shiftkey's picture
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Joined: Feb 10 2005
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HA Now here's an idea!

How about an Apple I on a CHIP! Complete with Casset interface hookup! No external things needed... just a keyboard, a monitor, and a tape drive.

HEY! Why did Apple not bother putting BASIC directly into the ROM. Was it too small?

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BASIC in ROM?

The Apple I didn't have BASIC in ROM because:
A. ROMS were expensive.
B. BASIC was not considered to be very necessary. Those guys were computer pioneers and nobody thought computers would ever catch on like they have. Most used their computers to run efficient Assembly Language programs.
C. Heck, it only takes a few minutes to dump BASIC into your computer from your cassette, so why go to the trouble.

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shiftkey's picture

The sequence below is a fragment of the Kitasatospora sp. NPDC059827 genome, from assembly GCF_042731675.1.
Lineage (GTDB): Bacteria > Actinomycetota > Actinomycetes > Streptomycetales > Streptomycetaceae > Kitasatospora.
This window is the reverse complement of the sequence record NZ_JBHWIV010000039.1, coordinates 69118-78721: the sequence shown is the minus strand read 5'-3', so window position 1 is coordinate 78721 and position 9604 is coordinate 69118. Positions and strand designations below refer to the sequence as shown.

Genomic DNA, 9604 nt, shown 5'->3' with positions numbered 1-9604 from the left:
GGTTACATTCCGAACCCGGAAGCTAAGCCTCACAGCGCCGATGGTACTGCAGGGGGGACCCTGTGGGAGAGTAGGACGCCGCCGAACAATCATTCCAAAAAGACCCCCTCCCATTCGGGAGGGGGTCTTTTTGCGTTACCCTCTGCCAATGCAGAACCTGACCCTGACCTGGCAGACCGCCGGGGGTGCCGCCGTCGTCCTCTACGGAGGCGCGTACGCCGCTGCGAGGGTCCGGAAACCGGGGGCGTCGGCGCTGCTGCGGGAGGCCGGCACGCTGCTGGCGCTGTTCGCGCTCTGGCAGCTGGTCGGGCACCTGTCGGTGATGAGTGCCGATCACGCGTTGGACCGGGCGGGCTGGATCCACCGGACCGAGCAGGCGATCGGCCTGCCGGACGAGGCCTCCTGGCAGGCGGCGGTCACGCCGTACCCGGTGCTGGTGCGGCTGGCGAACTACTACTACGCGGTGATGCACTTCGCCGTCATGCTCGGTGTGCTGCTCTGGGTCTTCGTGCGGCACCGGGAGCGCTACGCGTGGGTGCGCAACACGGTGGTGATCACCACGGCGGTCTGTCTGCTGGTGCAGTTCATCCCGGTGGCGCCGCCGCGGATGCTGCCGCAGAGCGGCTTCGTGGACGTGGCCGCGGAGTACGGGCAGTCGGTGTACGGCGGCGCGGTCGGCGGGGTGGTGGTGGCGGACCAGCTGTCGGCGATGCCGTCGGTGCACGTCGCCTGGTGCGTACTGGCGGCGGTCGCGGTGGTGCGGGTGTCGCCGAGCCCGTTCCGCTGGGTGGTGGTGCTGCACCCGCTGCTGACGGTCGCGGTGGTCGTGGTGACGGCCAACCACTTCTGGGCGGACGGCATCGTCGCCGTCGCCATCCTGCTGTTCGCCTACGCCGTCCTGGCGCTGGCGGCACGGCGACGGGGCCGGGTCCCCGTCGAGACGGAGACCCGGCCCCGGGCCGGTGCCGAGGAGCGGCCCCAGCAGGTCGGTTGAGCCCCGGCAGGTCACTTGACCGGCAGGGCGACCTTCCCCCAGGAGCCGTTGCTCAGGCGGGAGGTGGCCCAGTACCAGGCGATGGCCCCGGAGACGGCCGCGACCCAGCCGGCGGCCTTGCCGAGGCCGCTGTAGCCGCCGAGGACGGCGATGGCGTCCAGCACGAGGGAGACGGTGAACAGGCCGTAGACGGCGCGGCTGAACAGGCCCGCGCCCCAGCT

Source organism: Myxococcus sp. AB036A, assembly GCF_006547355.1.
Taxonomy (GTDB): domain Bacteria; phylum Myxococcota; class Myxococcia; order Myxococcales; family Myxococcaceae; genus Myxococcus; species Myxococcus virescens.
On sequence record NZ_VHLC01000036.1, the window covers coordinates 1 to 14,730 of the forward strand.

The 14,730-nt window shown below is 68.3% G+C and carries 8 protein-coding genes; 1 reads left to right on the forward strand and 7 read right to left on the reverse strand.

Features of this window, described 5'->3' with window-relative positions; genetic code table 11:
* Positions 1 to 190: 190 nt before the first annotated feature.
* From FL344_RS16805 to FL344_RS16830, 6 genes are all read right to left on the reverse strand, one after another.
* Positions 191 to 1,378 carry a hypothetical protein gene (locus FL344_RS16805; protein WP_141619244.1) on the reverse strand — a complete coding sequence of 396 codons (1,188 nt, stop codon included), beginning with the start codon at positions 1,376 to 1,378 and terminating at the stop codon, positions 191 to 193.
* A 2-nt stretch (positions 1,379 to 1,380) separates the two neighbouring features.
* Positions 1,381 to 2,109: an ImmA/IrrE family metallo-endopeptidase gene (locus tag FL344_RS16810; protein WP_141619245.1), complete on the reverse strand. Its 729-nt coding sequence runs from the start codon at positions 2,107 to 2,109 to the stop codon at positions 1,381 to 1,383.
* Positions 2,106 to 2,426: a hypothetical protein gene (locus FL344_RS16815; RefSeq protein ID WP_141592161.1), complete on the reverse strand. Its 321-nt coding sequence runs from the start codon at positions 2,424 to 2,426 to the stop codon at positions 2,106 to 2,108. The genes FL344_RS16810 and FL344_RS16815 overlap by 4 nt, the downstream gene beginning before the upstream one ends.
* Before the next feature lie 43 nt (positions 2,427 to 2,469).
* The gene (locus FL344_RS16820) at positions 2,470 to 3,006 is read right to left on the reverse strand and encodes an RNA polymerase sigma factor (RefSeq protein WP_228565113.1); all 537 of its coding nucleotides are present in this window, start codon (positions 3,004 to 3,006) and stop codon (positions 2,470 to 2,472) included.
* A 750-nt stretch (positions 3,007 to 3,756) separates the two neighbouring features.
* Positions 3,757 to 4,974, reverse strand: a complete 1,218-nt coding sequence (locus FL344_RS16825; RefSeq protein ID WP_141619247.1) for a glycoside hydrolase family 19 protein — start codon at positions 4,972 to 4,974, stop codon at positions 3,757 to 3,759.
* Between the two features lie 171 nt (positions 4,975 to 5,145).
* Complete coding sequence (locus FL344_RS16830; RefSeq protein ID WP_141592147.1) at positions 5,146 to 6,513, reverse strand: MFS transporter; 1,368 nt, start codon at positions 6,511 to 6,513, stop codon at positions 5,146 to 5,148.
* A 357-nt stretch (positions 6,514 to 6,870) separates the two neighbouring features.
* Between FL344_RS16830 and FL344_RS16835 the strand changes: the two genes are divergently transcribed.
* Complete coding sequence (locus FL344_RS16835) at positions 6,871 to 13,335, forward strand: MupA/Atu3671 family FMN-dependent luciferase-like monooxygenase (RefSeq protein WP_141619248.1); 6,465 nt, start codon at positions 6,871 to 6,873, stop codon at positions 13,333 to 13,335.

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Hmmm...

well they still used a ROM... Woz Monitor was in it, rememeber?!

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Shiftkey

iceandfire's picture
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Apple I ROM

The monitor in the Apple I was only 256 bytes and still had to be on two chips, each 256 X 4 bits. ROMS were relatively expensive and hard to program. And yet, the Apple was the leader. Most microcomputers at the time did NOT have a monitor. Each time you turned the computer on, you had to load the bootstrap program into RAM, one byte at a time.

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Larry Nelson